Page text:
In order to formally compare the 3 SOC arms against each other, you would need to define a minimum clinical difference that you wish to be able to detect and test for, in order to have a large enough sample size, and therefore power, to formally test that hypothesis at a pre-defined alpha.

If the difference across the 3 SOC arms is relatively small clinically, as compared to the difference in the experimental arm, that may not be something that you can formally test from a practical standpoint, because it will materially inflate your required sample size for the study, increasing costs, risks, and other factors. Thus, you may only be able to assess those differences on an exploratory basis.

You should have access to historical data that can give you some insights into whether or not that comparison is reasonable from a study design perspective, and what clinical parameters would be relevant in deciding how to treat a patient in the absence of the experimental treatment, presuming that the experimental treatment is ultimately better. That information should be reasonably well established for the SOC treatments.

A first step for you is to explicitly define, a priori, what hypotheses you wish to formally test, and what the explicit assumptions are for the differences in outcomes across the 4 arms. Once you can do that, you can better begin to assess the study design, and how to go about determining what sample size(s) you may need.

You may also have to determine a primary hypothesis, for which you formally power the study, and perhaps one or more secondary hypotheses, for which the study is not formally powered.

If you have access to local statistical expertise, that may be a better approach for you, rather than going back and forth here, as you can work interactively and more productively through the details of the study design process.

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If the difference across the 3 SOC arms is relatively small clinically, as compared to the difference in the experimental arm, that may not be something that you can formally test from a practical standpoint, because it will materially inflate your required sample size for the study, increasing costs, risks, and other factors.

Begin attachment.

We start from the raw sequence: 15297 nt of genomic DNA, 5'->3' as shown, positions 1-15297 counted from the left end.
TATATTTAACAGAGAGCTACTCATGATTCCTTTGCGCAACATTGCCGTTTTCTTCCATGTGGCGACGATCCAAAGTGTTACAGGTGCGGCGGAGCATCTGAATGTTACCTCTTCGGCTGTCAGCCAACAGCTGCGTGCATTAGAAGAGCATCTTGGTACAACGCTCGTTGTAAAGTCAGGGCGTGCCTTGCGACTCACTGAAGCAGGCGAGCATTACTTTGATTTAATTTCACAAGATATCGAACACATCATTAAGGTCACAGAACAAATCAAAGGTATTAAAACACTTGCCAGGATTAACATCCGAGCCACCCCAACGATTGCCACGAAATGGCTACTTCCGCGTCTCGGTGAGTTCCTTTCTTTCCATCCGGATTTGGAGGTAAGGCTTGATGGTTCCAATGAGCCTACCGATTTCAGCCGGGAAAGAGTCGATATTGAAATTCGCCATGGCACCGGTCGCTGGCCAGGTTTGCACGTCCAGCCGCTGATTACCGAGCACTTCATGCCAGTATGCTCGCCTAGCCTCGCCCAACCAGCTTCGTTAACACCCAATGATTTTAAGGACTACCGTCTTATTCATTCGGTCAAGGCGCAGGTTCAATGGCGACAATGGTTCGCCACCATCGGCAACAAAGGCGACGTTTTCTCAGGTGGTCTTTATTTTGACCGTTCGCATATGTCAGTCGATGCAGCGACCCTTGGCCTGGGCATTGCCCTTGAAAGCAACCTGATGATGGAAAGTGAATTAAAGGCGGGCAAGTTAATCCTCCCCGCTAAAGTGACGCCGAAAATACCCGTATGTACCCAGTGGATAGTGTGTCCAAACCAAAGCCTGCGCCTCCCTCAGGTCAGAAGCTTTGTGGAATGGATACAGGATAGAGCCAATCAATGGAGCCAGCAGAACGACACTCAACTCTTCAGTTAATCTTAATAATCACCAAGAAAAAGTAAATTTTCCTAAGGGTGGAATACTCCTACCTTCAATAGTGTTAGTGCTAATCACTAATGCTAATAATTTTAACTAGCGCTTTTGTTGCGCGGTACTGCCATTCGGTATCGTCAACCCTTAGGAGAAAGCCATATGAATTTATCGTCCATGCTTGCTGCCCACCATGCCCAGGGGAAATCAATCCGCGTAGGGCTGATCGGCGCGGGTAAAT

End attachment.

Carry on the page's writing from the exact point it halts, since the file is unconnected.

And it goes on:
This is perfect and yes this was exactly what I was looking for! We do have historical data to suggest which of the SOCs arms are going to (good to worse) 1, 2 , 3.
I am very much obliged for the help and feel now can proceed with my sample size calculation and then the study.
warm regards

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In addition to Marc’s excellent advice, consider using simultaneous confidence intervals which adjust for all possible comparisons and are not as conservative as Bonferroni and most other p-value adjustment methods.

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Thank you very much for your wonderful help.
warm regards

Another naive question. When I calculate the sample size for 2 arms (for applying to 4 arms), do I use the usual p value (<0.05) or corrected p value for 4 arms (i.e. < 0.0125).
With p value < 0.05, the sample size is 67 per arm. (Therefore 268 total), where as for p value < 0.0125, it is 95 per arm (i.e. 380), which sounds correct for this p value.
Is my second calculation correct?
Harell, I am not quite so good at statistics so I lost you at the first word.
What do I need to do differently, if not use the Bonferroni correction? In other words how to calculate the sample size using “simultaneous confidence intervals which adjust for all possible comparisons”
Please forgive my ignorance and the stupid questions.
warm regards

You need to do a lot of background reading, and don’t emphasize p-values so much. Start with